A Multifaceted Analysis of Immune-Endocrine-Metabolic Alterations in Patients with Pulmonary Tuberculosis
Natalia Santucci, Luciano D'Attilio, Leandro Kovalevski, Verónica Bozza, Hugo Besedovsky, Adriana del Rey, María Luisa Bay, Oscar Bottasso
PLOS ONE , 2011, DOI: 10.1371/journal.pone.0026363
Abstract: Our study investigated the circulating levels of factors involved in immune-inflammatory-endocrine-metabolic responses in patients with tuberculosis with the aim of uncovering a relation between certain immune and hormonal patterns, their clinical status and in vitro immune response. The concentration of leptin, adiponectin, IL-6, IL-1β, ghrelin, C-reactive protein (CRP), cortisol and dehydroepiandrosterone (DHEA), and the in vitro immune response (lymphoproliferation and IFN-γ production) was evaluated in 53 patients with active untreated tuberculosis, 27 household contacts and 25 healthy controls, without significant age- or sex-related differences. Patients had a lower body mass index (BMI), reduced levels of leptin and DHEA, and increased concentrations of CRP, IL-6, cortisol, IL-1β and nearly significant adiponectin values than household contacts and controls. Within tuberculosis patients the BMI and leptin levels were positively correlated and decreased with increasing disease severity, whereas higher concentrations of IL-6, CRP, IL-1β, cortisol, and ghrelin were seen in cases with moderate to severe tuberculosis. Household contacts had lower DHEA and higher IL-6 levels than controls. Group classification by means of discriminant analysis and the k-nearest neighbor method showed that tuberculosis patients were clearly different from the other groups, having higher levels of CRP and lower DHEA concentration and BMI. Furthermore, plasma leptin levels were positively associated with the basal in vitro IFN-γ production and the ConA-driven proliferation of cells from tuberculosis patients. Present alterations in the communication between the neuro-endocrine and immune systems in tuberculosis may contribute to disease worsening.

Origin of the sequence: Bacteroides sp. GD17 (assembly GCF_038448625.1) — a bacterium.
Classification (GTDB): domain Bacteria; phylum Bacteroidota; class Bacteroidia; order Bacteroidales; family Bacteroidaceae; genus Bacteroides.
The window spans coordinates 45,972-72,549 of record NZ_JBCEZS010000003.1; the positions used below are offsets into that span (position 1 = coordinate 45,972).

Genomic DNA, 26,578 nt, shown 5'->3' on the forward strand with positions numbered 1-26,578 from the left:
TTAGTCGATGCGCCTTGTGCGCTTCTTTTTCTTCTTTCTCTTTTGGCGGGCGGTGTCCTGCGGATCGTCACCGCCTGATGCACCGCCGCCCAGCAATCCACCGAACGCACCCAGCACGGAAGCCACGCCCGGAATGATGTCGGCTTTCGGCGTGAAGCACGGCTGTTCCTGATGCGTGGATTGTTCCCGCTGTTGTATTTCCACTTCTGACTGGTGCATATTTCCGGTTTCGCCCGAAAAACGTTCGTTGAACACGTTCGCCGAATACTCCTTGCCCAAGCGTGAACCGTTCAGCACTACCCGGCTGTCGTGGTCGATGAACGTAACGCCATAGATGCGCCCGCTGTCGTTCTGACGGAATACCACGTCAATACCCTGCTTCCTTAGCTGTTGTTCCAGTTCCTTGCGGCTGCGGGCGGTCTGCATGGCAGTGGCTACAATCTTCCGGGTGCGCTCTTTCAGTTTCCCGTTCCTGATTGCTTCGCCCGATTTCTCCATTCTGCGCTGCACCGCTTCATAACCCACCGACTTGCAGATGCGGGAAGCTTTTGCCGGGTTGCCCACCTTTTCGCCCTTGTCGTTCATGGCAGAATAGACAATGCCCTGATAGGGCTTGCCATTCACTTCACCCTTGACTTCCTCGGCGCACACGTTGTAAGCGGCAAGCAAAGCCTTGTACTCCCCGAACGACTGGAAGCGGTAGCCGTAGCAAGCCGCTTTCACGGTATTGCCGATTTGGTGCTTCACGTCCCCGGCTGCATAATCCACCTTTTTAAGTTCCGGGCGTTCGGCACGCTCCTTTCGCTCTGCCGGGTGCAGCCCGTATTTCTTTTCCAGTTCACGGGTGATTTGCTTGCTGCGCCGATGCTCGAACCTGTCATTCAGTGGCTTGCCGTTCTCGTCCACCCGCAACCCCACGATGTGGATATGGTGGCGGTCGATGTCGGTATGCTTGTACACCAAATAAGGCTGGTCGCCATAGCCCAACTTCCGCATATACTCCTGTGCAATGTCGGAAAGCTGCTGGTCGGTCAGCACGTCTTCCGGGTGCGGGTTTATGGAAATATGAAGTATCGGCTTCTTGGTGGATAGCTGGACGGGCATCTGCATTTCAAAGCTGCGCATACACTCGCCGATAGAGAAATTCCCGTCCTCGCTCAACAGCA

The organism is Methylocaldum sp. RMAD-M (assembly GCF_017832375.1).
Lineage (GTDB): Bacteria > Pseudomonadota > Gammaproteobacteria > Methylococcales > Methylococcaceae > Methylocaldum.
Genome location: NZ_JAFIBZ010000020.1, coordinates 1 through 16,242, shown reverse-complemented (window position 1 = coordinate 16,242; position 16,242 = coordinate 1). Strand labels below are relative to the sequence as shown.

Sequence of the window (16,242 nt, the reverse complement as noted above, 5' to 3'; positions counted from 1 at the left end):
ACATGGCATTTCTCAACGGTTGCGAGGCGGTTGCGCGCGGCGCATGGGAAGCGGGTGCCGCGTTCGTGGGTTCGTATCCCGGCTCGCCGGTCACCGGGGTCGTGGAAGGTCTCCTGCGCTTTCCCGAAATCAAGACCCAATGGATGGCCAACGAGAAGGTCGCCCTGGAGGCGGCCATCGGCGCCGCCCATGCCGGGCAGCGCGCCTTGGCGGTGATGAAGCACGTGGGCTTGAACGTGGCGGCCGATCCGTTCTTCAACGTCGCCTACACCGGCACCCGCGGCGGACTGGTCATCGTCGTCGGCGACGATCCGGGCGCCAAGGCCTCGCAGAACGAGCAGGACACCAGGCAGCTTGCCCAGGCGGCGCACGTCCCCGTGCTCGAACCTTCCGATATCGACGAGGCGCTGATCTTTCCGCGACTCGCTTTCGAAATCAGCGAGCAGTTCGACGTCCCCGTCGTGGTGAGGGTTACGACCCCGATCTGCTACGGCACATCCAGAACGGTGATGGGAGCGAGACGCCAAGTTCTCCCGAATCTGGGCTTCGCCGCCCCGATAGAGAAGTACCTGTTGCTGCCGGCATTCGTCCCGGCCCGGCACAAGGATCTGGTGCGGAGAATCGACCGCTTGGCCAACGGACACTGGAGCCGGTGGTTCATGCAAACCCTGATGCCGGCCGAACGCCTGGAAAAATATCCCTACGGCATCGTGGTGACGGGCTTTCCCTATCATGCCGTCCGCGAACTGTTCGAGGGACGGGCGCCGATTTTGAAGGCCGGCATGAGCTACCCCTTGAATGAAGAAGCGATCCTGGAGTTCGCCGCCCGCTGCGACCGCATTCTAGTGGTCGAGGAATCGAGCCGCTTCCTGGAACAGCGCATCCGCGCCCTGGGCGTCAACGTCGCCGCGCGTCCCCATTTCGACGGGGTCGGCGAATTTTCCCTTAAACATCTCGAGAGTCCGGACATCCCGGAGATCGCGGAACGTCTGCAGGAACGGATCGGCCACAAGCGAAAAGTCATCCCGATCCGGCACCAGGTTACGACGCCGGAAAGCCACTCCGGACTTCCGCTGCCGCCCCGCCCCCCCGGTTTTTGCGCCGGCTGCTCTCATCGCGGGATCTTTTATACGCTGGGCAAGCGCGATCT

Dynamics of Adrenal Steroids Are Related to Variations in Th1 and Treg Populations during Mycobacterium tuberculosis Infection in HIV Positive Persons
Maria Florencia Quiroga, Matias Tomas Angerami, Natalia Santucci, Diego Ameri, Jose Luis Francos, Jorge Wallach, Omar Sued, Pedro Cahn, Horacio Salomón, Oscar Bottasso
PLOS ONE , 2012, DOI: 10.1371/journal.pone.0033061
Abstract: Tuberculosis (TB) remains the most frequent cause of illness and death from an infectious agent, and its interaction with HIV has devastating effects. We determined plasma levels of dehydroepiandrosterone (DHEA), its circulating form DHEA-suphate (DHEA-s) and cortisol in different stages of M. tuberculosis infection, and explored their role on the Th1 and Treg populations during different scenarios of HIV-TB coinfection, including the immune reconstitution inflammatory syndrome (IRIS), a condition related to antiretroviral treatment. DHEA levels were diminished in HIV-TB and HIV-TB IRIS patients compared to healthy donors (HD), HIV+ individuals and HIV+ individuals with latent TB (HIV-LTB), whereas dehydroepiandrosterone sulfate (DHEA-s) levels were markedly diminished in HIV-TB IRIS individuals. HIV-TB and IRIS patients presented a cortisol/DHEA ratio significantly higher than HIV+, HIV-LTB and HD individuals. A positive correlation was observed between DHEA-s and CD4 count among HIV-TB individuals. Conversely, cortisol plasma level inversely correlated with CD4 count within HIV-TB individuals. M. tuberculosis-specific Th1 lymphocyte count was increased after culturing PBMC from HIV-TB individuals in presence of DHEA. We observed an inverse correlation between DHEA-s plasma level and Treg frequency in co-infected individuals, and CD4+FoxP3+ Treg frequency was increased in HIV-TB and IRIS patients compared to other groups. Strikingly, we observed a prominent CD4+CD25-FoxP3+ population across HIV-TB and HIV-TB IRIS patients, which frequency correlated with DHEA plasma level. Finally, DHEA treatment negatively regulated FoxP3 expression without altering Treg frequency in co-infected patients. These data suggest an enhancing role for DHEA in the immune response against M. tuberculosis during HIV-TB coinfection and IRIS.